How to manage social anxiety using self-help techniques?

Lifestyle changes

Apart from therapy and medication what works best to manage social anxiety is certain lifestyle changes. These may include:

  •  Regular exercises
  •  Having a balanced diet,
  •  Socializing and talking to people about their anxiety,
  •  Journal writing to express and understand one’s feelings and
  • Avoiding alcohol or drugs.

Take control of your breathing

It is normal for anxiety to bring about changes in your body, for instance, increased breathing. these changes often make an individual feel uncomfortable.

One can take control of this discomfort by carrying out a few simple steps such as holding one’s breath for two seconds and slowly letting it out through their mouth.

Repeating this step several times until one feels relaxed. This is most effective when one sits down in a comfortable position with their back straight.


Carry out progressive muscle relaxation

Research indicates that certain activities such as walking, or jogging can help in killing anxiety. Another effective technique to kill anxiety is progressive muscle relaxation.

Progressive muscle relaxation involves flexing and releasing a group of muscles in one’s body which helps to maintain their attention on the feelings of this contraction and relaxation.

Prepare ahead of situations

It is best advised that people who experience social anxiety must plan ahead of these situations that make them nervous to increase their confidence.

Start small

to kill social anxiety people must start small. In that individuals must avoid big social situations and start with the situation that they are compatible with.

For instance, one can start by going for lunch with friends and family members rather than with a set of individuals that they’re not familiar or confident with.

Push back negative thoughts

One very effective way to kill social anxiety is to focus and work on one’s negative thoughts actively.

Think about the negative thoughts that one has about a particular situation and write them down. Following which the person is required to write down positive thoughts that challenge the negative ones.

Sensory awareness

One’s senses can help them calm down while they feel anxious in any situation. For some people trying to look at photographs that give them a sense of happiness or using a particular scent that can help to distract them from the negative thoughts and reconnect with more positive ones can help to kill the anxiety at the moment.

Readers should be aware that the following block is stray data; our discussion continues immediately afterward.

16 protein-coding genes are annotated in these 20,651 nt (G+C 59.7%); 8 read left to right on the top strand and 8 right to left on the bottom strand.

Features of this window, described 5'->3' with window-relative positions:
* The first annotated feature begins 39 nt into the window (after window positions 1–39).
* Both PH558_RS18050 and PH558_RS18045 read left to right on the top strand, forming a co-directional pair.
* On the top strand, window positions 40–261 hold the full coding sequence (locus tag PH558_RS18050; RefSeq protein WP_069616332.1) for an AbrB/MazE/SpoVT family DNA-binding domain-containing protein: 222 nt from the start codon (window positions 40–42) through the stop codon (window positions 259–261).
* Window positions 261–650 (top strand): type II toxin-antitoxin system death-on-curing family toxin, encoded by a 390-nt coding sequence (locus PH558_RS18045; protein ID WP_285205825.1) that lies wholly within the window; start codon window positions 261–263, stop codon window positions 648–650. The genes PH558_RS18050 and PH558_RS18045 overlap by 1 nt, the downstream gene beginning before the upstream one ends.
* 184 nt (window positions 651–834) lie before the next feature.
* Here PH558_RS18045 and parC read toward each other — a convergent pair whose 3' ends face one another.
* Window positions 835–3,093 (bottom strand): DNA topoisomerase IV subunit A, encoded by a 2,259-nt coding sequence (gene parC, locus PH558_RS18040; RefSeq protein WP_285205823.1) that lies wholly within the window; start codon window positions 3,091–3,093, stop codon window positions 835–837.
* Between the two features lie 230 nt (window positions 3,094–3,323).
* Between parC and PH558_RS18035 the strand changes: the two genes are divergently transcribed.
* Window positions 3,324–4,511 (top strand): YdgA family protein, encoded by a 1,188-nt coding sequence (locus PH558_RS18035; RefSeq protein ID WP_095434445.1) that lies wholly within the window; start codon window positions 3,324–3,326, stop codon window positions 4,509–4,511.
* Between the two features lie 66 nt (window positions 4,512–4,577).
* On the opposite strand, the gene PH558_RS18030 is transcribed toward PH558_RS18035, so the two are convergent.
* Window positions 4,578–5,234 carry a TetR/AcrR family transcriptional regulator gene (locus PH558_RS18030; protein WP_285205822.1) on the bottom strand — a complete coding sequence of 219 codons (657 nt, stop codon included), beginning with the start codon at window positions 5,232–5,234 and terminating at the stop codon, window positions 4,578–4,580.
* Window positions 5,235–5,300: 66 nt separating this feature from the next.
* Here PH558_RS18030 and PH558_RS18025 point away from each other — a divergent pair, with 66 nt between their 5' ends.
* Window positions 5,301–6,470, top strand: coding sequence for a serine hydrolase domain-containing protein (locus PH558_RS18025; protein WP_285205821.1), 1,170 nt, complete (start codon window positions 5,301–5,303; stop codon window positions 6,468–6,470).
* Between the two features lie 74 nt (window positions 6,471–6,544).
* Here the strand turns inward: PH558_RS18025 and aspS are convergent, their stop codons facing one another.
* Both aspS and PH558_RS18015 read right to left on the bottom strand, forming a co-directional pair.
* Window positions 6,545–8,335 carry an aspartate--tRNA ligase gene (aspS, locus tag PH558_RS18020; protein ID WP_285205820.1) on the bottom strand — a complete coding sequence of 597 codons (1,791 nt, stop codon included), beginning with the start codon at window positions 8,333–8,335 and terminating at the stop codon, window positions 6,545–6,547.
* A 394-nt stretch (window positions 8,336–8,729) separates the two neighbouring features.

How to manage social anxiety using other methods?

Like other physical conditions, even social anxiety has different approaches for its management and treatment. Some people might only need a single type of treatment while others might require a combination of approaches.

Some of the ways to manage or treat social anxiety disorders are:

Cognitive-behavioural therapy

Cognitive-behavioural therapy helps an individual to control their anxiety by using strategies like relaxation and breathing. It works on the principles of replacing negative thoughts with positive ones.

Exposure therapy

Exposure therapy is a kind of therapy in which an individual is exposed to a particular situation that they usually fear in a graded manner.

It usually starts with exposing the individual to a situation that is least triggering when the individual gets comfortable with this situation introduced or exposed to them with each session individuals become comfortable with a real-life situation that is otherwise anxiety-provoking.

Group therapy

As the name suggests group therapy usually involves two or more individuals who are experiencing similar symptoms and problems.

It is based on the principle that when an individual interacts with other people who are suffering from the same condition or fears they might not feel left alone or isolated.

This kind of therapy also helps in developing and maintaining social skills or techniques to interact with people in other social settings.

 Prescribed medication

Social anxiety can also be treated with the help of medication prescribed by a health professional. There are different types of anxiety medications each with its benefits and side effects.

Online therapy 

Individuals with social anxiety can also seek therapy online. This would involve interacting with the therapist one-on-one over an audio or video call. 

Some individuals with social anxiety might be more comfortable seeking help through this mode than others while in a different case some might prefer face-to-face therapy sessions. 


Different personality types have different ways of dealing with their social anxieties. Some believe in facing them upfront while some try to avoid and escape them. 

However, individuals must try and resolve their social anxieties to avoid hampering their normal function and forming social bonds.

Frequently asked questions: How do individuals with different personality types on MBTI handle social anxiety?

Which MBTI type has the most social anxiety?

It is believed that personality Type D is associated with higher levels of social anxiety in the general population.

Are INTJs prone to social anxiety?

INTJs Find a challenging to get involved in social conversation due to social awkwardness making them more reserved.

What are INTJs scared of?

INTJs fear being unable to achieve their goals.